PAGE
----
But then, in 1898, the most major event North Omaha ever saw happened. The Trans-Mississippi Exposition, including Cody’s Wild West show and hundreds of other activities, was held on 180 acres in North Omaha including the driving park. The Transportation Hall, “Shooting the Chutes”, the Ferris Wheel and nightly fireworks displays were also held on the site.
As it had been back in the 1860s, in 1900 the Omaha Driving Park was the location of the Douglas County Fair again, along with the first-ever Ak-Sar-Ben Festival.
In June 1902, a group called the Tri-City Amateur Driving Club was organized to promote the development of a large scale horse racing and exhibition facility in the Omaha. Hosting races all summer long there, they bought the the Omaha Driving Park in September of that year, upgrading the park with extensive grading in spring 1903. Growing in membership, plans were made for the city’s first auto racing that summer with free admission for all attending. Another summer of races were held, but after that year there’s no further mention of that club or the park.
Omaha’s First Car Racing Track
The Omaha Driving Park was officially closed in 1904, and in 1909 the Omaha Driving Park Association was officially disbanded.
However, a smaller part of the land kept being used and was called the Sprague Street Driving Park or the Saratoga Race Track. In the 1910s, there was a wood surfaced racetrack there called a board track that was used for bicycles and early race cars.
In 1914, racing a motorcycle, J. A. “Jock” McNeil turned a mile there in 35 and 2/5th seconds at 101 miles per hour, breaking the record established in 1912. The track was also used for car racing, with the wooden oval used for races from the 1910s through 1923. All of this was made possible by a variety of organizations through the years, including the Omaha Fairground and Racing Association; the Omaha Motor Club; the Omaha Speedway Company; and others.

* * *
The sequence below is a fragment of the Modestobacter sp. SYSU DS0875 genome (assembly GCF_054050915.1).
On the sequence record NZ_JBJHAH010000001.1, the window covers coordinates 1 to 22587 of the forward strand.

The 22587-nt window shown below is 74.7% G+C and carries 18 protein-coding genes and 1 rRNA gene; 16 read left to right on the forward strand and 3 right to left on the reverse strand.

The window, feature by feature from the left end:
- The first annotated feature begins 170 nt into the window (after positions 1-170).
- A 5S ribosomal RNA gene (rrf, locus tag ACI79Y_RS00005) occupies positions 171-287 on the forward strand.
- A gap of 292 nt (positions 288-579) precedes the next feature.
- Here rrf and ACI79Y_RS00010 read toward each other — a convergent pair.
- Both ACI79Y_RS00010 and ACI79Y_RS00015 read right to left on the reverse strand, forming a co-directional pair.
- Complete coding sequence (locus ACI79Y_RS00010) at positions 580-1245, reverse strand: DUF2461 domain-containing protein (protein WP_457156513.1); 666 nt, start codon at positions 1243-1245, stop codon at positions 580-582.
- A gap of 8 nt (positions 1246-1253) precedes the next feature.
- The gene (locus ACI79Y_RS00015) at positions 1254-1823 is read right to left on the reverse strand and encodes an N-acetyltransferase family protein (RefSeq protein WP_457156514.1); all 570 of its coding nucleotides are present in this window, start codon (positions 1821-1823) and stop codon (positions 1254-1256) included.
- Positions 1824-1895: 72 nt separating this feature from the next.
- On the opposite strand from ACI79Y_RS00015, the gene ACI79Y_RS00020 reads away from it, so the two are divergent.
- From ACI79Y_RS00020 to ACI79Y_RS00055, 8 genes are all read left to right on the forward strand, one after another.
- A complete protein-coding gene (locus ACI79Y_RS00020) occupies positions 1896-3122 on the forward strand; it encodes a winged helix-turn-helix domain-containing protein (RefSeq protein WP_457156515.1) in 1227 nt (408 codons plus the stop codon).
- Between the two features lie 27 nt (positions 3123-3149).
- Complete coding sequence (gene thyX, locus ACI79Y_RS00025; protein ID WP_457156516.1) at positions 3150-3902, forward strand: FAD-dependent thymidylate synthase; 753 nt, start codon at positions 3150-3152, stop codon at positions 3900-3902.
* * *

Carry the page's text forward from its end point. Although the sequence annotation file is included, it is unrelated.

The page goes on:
In 1910, a new race track opened near the Omaha Driving Park. The Omaha Auto Speedway, also called the Carter Lake Race Track, was opened less than a mile away near Carter Lake. In 1915, the owners there installed a wooden slot track and virtually stole the remainder of the Omaha Driving Park’s business.
Closing the Driving Park
By 1924 everything was entirely gone.
The Saratoga track was needed no longer, and the rest is history. After the track moved southward, the Stroud Manufacturing Plant was built in the Commercial Avenue Addition north of the Belt Line. Houses were built throughout the rest of the former park land in the Boulevard Park Addition along Sahler Street to the south, and in the Oak Chatham Addition to the west.
Today, there are no plaques, markers or other signs that the Omaha Driving Park were ever there. Few mentions in historical texts or pictures of what happened there exist, either.
This is North Omaha history.
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This is a great documentary about board track motorcycle racing in the U.S., showing what the races at the Omaha Driving Park would have looked like in the 1910s.